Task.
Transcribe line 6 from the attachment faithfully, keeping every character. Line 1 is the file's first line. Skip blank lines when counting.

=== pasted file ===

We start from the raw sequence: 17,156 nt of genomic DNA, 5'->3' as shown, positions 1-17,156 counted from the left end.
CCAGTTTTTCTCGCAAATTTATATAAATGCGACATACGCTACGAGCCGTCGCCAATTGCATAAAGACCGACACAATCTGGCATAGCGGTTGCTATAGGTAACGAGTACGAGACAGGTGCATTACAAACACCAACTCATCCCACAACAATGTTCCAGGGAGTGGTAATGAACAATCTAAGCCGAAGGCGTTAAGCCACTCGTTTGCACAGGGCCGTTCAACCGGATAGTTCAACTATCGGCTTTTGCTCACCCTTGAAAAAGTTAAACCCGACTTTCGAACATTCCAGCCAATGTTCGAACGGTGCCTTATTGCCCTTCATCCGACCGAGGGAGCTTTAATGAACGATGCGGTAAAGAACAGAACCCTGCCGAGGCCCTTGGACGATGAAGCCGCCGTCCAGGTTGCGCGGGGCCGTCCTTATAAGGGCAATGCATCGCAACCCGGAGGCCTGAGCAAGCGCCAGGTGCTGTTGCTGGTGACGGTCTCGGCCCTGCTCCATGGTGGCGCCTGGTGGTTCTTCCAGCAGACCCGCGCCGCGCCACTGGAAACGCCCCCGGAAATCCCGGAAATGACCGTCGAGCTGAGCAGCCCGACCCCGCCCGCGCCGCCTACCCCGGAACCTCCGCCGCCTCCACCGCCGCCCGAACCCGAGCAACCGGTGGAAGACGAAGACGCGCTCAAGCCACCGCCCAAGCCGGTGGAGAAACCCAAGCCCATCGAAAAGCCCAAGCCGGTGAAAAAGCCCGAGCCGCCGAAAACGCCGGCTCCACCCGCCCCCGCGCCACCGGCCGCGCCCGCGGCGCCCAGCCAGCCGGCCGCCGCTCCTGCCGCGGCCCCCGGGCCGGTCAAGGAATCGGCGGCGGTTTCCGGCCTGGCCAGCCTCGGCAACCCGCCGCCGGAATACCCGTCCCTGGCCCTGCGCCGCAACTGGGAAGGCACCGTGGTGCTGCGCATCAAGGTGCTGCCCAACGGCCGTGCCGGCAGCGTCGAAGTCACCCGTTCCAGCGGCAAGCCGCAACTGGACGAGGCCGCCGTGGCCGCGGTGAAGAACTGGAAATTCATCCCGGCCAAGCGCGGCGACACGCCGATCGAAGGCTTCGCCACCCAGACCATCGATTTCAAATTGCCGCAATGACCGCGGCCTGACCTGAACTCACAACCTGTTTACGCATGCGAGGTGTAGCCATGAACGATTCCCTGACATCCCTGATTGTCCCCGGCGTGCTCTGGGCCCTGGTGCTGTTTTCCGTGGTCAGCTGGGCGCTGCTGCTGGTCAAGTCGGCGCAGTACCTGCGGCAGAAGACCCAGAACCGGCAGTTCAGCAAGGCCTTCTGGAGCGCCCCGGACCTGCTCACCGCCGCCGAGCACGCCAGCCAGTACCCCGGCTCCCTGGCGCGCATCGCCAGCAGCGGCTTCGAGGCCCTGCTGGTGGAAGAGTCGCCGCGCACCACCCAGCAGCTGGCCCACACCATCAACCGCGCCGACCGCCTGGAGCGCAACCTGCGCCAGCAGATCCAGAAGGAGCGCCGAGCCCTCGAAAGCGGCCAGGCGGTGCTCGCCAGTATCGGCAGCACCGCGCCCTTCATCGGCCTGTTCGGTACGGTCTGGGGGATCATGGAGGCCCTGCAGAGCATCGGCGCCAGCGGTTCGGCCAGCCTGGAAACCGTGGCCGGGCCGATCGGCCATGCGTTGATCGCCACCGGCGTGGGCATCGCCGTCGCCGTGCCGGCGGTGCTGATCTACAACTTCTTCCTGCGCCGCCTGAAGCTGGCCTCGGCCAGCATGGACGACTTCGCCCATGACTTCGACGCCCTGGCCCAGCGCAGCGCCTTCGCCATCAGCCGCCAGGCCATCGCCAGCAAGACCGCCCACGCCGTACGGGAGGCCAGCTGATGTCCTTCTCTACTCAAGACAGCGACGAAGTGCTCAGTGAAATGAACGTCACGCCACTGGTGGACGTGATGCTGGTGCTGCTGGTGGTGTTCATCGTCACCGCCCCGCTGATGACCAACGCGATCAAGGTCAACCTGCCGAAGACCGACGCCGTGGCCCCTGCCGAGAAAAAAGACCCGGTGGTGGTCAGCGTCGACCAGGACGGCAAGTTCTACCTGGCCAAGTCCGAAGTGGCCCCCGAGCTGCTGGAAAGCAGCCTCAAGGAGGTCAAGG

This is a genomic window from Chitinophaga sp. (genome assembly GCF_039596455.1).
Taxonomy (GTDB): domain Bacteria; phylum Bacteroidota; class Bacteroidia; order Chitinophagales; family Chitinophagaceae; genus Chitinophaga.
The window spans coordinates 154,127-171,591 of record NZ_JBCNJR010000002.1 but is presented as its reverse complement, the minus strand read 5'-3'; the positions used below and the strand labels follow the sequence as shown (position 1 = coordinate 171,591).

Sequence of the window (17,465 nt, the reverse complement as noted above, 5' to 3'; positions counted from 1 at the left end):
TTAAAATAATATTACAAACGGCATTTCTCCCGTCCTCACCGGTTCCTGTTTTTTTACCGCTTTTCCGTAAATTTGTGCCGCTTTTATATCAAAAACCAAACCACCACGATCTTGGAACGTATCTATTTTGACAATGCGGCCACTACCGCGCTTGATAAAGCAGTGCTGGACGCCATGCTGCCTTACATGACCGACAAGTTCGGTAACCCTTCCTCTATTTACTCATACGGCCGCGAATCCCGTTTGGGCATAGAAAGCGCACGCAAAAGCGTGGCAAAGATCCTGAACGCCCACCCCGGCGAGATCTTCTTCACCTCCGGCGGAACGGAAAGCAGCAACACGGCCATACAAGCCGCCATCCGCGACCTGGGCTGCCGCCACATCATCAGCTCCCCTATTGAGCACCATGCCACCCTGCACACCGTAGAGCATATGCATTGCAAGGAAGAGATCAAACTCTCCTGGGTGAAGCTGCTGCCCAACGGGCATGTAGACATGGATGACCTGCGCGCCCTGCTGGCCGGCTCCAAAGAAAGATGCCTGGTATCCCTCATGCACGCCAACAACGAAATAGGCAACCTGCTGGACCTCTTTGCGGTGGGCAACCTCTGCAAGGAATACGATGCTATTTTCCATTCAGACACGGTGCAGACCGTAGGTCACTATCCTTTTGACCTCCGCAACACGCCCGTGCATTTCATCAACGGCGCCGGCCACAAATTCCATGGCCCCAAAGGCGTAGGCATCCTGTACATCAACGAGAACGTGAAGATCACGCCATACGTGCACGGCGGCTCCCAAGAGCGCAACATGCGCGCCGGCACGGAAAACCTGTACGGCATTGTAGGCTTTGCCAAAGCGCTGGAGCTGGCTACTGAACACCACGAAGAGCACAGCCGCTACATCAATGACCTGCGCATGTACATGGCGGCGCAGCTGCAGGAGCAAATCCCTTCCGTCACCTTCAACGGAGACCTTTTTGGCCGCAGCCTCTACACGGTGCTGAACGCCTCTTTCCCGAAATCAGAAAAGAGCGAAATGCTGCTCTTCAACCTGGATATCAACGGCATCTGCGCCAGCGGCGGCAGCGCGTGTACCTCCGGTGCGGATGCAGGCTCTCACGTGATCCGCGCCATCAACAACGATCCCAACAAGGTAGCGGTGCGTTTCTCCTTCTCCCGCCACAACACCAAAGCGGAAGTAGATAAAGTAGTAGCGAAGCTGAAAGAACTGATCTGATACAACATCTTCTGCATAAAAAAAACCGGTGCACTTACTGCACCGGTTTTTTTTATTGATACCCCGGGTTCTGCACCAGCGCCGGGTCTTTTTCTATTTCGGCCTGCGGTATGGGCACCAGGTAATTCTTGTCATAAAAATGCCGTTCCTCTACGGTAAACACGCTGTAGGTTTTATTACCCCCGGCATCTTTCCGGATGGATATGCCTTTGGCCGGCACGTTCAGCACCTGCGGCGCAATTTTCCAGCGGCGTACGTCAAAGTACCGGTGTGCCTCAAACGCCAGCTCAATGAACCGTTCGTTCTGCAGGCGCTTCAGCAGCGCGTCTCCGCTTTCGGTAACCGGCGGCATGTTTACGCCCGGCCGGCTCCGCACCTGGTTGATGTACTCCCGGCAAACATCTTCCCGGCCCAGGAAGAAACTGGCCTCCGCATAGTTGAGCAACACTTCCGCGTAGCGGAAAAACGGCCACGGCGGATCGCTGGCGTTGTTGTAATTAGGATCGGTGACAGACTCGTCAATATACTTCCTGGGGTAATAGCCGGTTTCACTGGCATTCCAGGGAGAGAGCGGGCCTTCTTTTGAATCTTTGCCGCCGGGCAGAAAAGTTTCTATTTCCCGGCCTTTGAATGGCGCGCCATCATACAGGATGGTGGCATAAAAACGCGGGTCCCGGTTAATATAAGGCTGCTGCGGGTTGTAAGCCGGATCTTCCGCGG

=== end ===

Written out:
Sequence of the window (17,465 nt, the reverse complement as noted above, 5' to 3'; positions counted from 1 at the left end):